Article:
Unfinished Modernisations

Unfinished Modernisations

UGM | Maribor Art Gallery

Cultural Centre Kolasin, Montenegro, 1976; architect Marko Music (© Wolfgang Thaler).

March 18, 2012

Unfinished Modernisations: Between Utopia and Pragmatism
Architecture and urban planning in the former Yugoslavia and the successor states

10 February–22 April 2012

UGM Maribor Art Gallery
Strossmayerjeva 6, Maribor, Slovenia


Curators: Maroje Mrduljaš (HR), Vladimir Kulić (RS/USA); with: Matevž Čelik (SI), Antun Sevšek (HR), Simona Vidmar (SI)

The presentation of architectural and large-scale urban planning projects which mark the period of (socialist) Yugoslavia is a long-expected event that focuses on the milestones and visions of the (unfinished) modernisations of cities during socialism as well as answers the questions about their role and legacy in the successor states. The exhibition focuses on the physical space, e.g. on the production of city respectively as one of the fundamental means of socialist modernisation, and on the role that architecture had played in this production. It presents numerous architectural projects, ranging from tourist experiments on the Adriatic coastline, concepts for new cities and presentation pavilions at international exhibitions, to notorious public edifices and historical memorials in all the former Yugoslav republics starting with the communist takeover in 1945 to the collapse of the Socialist Federative Republic of Yugoslavia in 1991.

During the early postwar years, the Soviet doctrine of Socialist Realism demanded explicit representations through architecture, but it was cut short by the break between Tito and Stalin in 1948, after which modernism quickly emerged as a predominant mode of architecture practice in ex-Yugoslavia. Although intended as non-representational, modernism acquired certain implicit meanings: on the one hand, it was the de facto style of the massive wave of socialist modernisation, on the other it was seen as a signifier of Yugoslavia’s distinction from the Soviet bloc.

During socialist Yugoslavia, modernisation was presented unilaterally like an everyday collective achievement that should reveal the progress of workers’ self-management and make people feel proud of it. The life of Yugoslavs was thus marked by megalomaniacal, almost utopian projects in the fields of industry, energetics, traffic logistics, town planning. On the other hand, today this socialist utopianism is often a synonym for the “original sin” of unsuitable economic structures, ecological problems and social conflicts.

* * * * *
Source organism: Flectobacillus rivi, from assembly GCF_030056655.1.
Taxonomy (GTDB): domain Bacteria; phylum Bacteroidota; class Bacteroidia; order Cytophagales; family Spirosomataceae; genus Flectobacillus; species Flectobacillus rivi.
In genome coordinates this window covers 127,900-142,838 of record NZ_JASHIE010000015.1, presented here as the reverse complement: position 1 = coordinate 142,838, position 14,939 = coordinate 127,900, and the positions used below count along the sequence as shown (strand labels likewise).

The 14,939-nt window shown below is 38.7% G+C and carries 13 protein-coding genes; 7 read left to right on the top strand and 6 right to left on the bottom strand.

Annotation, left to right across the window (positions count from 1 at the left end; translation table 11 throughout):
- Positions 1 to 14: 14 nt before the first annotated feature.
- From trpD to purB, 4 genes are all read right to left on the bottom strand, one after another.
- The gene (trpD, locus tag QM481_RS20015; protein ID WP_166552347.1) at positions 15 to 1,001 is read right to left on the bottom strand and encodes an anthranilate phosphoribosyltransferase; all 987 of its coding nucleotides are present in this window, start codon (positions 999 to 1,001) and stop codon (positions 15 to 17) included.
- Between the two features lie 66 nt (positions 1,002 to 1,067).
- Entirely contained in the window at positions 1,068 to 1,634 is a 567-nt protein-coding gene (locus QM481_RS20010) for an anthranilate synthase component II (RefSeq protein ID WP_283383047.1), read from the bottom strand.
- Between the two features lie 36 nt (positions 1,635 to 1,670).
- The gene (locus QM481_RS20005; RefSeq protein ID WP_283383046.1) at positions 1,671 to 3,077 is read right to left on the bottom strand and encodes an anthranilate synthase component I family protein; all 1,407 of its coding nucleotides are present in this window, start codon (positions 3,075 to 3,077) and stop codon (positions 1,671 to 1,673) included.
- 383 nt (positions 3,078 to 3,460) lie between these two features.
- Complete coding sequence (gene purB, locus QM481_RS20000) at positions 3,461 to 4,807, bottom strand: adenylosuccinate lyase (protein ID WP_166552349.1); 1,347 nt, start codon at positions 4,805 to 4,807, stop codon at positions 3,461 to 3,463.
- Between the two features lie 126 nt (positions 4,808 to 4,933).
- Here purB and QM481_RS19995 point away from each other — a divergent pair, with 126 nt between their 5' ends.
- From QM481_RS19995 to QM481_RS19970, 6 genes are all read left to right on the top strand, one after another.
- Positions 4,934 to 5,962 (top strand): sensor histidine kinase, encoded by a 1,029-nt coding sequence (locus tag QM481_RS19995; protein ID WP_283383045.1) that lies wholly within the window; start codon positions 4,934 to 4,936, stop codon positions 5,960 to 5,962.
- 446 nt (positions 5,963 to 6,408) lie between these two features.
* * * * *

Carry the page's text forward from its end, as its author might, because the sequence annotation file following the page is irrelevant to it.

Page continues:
The project is a result of a two-year collaboration of several institutions − UGM/Maribor Art Gallery (Slovenia), UHA/Croatian Architects’ Association (Croatia), MAO/Museum of Architecture and Design (Slovenia), DAB/Association of Belgrade Architects (Serbia), KOR/Coalition for Sustainable Development (Macedonia) and ORIS/House of Architecture (Croatia) − as well as the research work of over 50 young architects, architecture historians, critics and activists from ex-Yugoslavia. The exhibition’s curators are: Maroje Mrduljaš (HR), editor in chief of the Croatian Magazine for Architecture and Culture Oris; Vladimir Kulić (SR/USA), professor of architecture history and theory at the Florida Atlantic University; Matevž Čelik (SI), director of the Museum of Architecture and Design Ljubljana; Antun Sevšek, architect; and Simona Vidmar, senior curator at the Maribor Art Gallery.

Unfinished Modernisations is part of the European Capital of Culture Maribor 2012 programme and it is funded with support from the European Commission.

UGM Maribor Art Gallery presents Unfinished Modernisations
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March 18, 2012

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